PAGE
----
You’ll Be An Old Bastard One Day Too

TAGS: time constraints, joint inflammation, achy joints, skin elasticity, metabolism changes, carbohydrate intake, sport longevity, aging process, passion, Skip Hill, training program, bodybuilding, muscle mass, strength training

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I was going to start this article off with the sentence, “I have been training for over thirty years …”, and realized that I make that statement a LOT. Instead, I will just say that over time, things change.  I deal with quite different things in my late 40s than I dealt with in my early 20s.  Some of these things may seem obvious, while others not so much. If you had asked me when I was 20 if I was going to still be training at almost 50, I would have said absolutely. I just didn’t know it would be a completely different scenario with completely different issues.

Times change and we can fight it or accept it. If you are young, consider this a heads up of what to expect when you have decades of reps under your belt. If you are my age, you will appreciate that I understand your plight.

Here are five things that you can expect to change with time:

1.  Metabolism

Yes, this one may seem obvious, so I am starting with it.  Obviously, metabolism will slow as we age and our hormones decline. Even if you manage to fight the good fight and attempt to keep your hormones from declining to that of a typical old man, you are still not going to maintain the metabolism you once had or the muscle mass you once had. As you age, it’s almost as if the fight becomes simply to hang onto the muscle and condition you've already accumulated.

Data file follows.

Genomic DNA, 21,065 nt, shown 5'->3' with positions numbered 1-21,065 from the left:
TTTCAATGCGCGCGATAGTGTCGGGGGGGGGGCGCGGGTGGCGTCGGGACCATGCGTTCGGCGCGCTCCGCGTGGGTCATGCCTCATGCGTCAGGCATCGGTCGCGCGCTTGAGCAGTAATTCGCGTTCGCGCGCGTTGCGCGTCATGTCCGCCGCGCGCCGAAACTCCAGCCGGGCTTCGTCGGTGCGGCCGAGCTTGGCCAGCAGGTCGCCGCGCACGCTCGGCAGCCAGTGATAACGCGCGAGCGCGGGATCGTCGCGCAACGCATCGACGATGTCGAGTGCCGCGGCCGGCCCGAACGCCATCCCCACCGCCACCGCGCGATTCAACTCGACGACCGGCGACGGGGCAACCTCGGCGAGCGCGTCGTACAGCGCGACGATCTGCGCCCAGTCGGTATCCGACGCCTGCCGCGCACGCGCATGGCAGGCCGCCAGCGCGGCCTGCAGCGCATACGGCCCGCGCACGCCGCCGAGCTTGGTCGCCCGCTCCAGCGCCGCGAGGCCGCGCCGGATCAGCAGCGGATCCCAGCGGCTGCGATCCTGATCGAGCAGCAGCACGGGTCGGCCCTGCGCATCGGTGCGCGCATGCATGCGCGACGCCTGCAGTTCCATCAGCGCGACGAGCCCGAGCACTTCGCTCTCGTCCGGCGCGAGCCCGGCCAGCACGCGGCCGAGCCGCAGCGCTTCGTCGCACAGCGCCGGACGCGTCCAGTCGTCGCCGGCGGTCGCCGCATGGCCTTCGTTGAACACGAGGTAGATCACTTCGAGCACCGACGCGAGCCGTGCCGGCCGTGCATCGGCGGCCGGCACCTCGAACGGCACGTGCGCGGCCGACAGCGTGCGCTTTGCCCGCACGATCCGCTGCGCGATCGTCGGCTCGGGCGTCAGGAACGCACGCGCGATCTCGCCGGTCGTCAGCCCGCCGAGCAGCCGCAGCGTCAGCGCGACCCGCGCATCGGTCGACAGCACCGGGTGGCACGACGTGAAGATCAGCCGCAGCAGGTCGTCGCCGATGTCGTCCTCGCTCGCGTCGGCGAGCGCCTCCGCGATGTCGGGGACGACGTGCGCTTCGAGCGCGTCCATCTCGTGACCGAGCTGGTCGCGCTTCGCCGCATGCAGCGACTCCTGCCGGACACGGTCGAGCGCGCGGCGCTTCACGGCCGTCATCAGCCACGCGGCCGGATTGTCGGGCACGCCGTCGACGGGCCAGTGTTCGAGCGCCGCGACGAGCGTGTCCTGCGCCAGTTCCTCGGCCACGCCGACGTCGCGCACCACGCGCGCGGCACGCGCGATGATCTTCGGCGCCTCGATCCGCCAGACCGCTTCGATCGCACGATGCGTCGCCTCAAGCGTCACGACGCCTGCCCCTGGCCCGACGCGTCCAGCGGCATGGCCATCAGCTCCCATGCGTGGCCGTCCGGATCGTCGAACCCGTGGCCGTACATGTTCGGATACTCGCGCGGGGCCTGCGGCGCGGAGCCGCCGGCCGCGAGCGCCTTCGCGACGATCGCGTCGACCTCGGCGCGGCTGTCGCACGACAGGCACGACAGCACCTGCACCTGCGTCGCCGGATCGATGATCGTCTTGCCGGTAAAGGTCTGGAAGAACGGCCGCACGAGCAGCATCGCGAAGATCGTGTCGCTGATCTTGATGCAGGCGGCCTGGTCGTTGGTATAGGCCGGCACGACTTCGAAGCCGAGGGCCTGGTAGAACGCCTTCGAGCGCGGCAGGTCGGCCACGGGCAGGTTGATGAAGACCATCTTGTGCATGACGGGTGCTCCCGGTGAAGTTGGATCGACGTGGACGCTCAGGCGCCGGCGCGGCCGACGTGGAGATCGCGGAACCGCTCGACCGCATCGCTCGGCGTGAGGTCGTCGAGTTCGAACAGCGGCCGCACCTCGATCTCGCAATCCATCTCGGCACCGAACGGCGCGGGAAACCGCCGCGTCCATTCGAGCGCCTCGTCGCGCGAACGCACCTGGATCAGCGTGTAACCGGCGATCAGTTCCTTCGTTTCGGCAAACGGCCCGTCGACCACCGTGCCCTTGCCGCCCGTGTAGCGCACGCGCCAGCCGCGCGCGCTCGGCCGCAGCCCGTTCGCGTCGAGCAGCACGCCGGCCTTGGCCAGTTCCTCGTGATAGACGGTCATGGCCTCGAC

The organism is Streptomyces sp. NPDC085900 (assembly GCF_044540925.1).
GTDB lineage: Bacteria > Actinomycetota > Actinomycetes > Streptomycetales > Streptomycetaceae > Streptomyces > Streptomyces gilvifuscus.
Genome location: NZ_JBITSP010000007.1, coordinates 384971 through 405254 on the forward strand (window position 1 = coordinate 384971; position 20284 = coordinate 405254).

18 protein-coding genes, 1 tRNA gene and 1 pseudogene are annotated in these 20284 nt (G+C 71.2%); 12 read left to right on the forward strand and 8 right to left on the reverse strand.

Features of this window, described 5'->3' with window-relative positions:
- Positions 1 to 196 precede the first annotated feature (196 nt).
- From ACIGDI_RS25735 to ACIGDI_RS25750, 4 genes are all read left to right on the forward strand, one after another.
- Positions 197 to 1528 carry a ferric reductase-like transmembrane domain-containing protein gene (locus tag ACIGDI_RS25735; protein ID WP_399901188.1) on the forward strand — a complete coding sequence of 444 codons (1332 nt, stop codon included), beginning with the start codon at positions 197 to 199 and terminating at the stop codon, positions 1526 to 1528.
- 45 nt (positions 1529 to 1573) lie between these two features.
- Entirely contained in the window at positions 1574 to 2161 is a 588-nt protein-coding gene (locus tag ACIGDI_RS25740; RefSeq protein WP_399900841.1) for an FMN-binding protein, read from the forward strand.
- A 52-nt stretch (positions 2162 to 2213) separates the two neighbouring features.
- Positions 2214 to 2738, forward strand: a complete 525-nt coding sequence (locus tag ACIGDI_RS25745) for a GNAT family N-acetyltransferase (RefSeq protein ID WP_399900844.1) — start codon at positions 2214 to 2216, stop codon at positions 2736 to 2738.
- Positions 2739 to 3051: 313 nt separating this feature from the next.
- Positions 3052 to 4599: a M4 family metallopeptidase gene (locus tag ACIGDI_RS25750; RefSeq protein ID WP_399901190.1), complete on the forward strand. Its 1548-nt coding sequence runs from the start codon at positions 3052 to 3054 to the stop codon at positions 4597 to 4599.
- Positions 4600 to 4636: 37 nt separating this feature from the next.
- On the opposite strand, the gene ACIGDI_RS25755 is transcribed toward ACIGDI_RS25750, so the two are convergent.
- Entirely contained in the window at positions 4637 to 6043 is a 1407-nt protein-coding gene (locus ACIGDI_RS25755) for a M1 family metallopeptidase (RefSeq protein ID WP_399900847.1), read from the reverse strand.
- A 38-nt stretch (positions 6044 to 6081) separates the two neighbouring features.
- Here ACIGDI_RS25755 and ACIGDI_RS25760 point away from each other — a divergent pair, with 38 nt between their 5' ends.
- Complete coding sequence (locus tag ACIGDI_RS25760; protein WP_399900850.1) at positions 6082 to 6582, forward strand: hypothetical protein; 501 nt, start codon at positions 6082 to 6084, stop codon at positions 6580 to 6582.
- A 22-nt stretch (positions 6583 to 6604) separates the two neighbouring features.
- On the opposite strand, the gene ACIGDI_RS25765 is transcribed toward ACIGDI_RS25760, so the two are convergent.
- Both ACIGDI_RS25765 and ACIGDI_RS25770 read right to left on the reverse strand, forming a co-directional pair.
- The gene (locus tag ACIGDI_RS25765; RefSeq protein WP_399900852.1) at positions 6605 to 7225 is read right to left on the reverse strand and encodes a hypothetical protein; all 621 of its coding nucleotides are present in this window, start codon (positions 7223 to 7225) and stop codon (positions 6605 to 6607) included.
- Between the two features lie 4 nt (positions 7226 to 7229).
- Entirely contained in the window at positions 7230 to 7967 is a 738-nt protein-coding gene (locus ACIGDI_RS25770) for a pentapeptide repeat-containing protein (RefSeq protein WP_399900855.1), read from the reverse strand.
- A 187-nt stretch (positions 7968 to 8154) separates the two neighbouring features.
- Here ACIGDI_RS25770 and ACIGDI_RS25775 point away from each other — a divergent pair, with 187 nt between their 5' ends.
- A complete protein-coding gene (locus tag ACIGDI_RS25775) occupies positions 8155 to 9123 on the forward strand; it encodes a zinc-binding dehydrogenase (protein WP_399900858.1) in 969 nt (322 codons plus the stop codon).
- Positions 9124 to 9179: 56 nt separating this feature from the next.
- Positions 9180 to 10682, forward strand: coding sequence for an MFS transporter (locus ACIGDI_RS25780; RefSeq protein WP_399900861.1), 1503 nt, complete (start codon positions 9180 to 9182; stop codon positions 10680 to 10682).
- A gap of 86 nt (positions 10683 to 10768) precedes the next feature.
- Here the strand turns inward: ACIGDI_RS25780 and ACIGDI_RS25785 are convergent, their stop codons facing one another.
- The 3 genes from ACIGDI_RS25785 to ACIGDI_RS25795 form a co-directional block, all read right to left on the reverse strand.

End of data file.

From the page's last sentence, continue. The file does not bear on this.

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Understand, too, that even if you are able to maintain great condition as you age, it is going to take a LOT more work. That usually means a combination of regular cardio—where you may not have done much in your earlier years—to a much lower calorie and carbohydrate intake. I am not at all saying you can’t stay in great condition and hold a lot of muscle as you age; I am simply saying that if you think because you have trained for years that you will continue to hold your same condition and muscle without having to adjust your plan, you are dead wrong.

skip db training

2. Skin

This one is probably the one I despise the most because I had no clue it would be an issue until I was much older. However, it makes sense if you think about. If your muscles have been large for years and/or you have gone up and down in weight with bulking and cutting protocols, the skin is only so elastic and it will start to get loose and not tighten up as well. I can still get into ridiculous condition these days but I will also have to make sure that my muscles are very full because if they aren’t, my skin will take on that “old man” look. There is nothing worse than working your ass off to get lean and then having loose skin.

The other issue that needs to be pointed out is that as we age, we carry body fat differently. No, this isn’t strictly a skin issue, but it does tie into “skin” and “metabolism.” I carry much more body fat in my lower back and chest area than I ever have in my three decades of training and dieting (and competing). The skin on my back is thicker, whether it be on my lats or my traps and rear delts. That was never the case in my 20s, as I had very thin skin on my back and glutes/hips.

3. Joints

Tendons, ligaments, discs and cartilage all start to become an issue as we age, but just as importantly as aging—if not more so—is how many years you have spent in the gym.  I know guys that didn’t start training until their late 30s that don’t have anything of the joint issues that I do. It isn’t always our chronological age as much as it is our age combined with the amount of years we have been in the gym. I was fortunate enough to learn very early that form was crucial for progress and thank God I did, because had I gone this many years not training correctly, I would likely have much worse issues with my lower back than I do.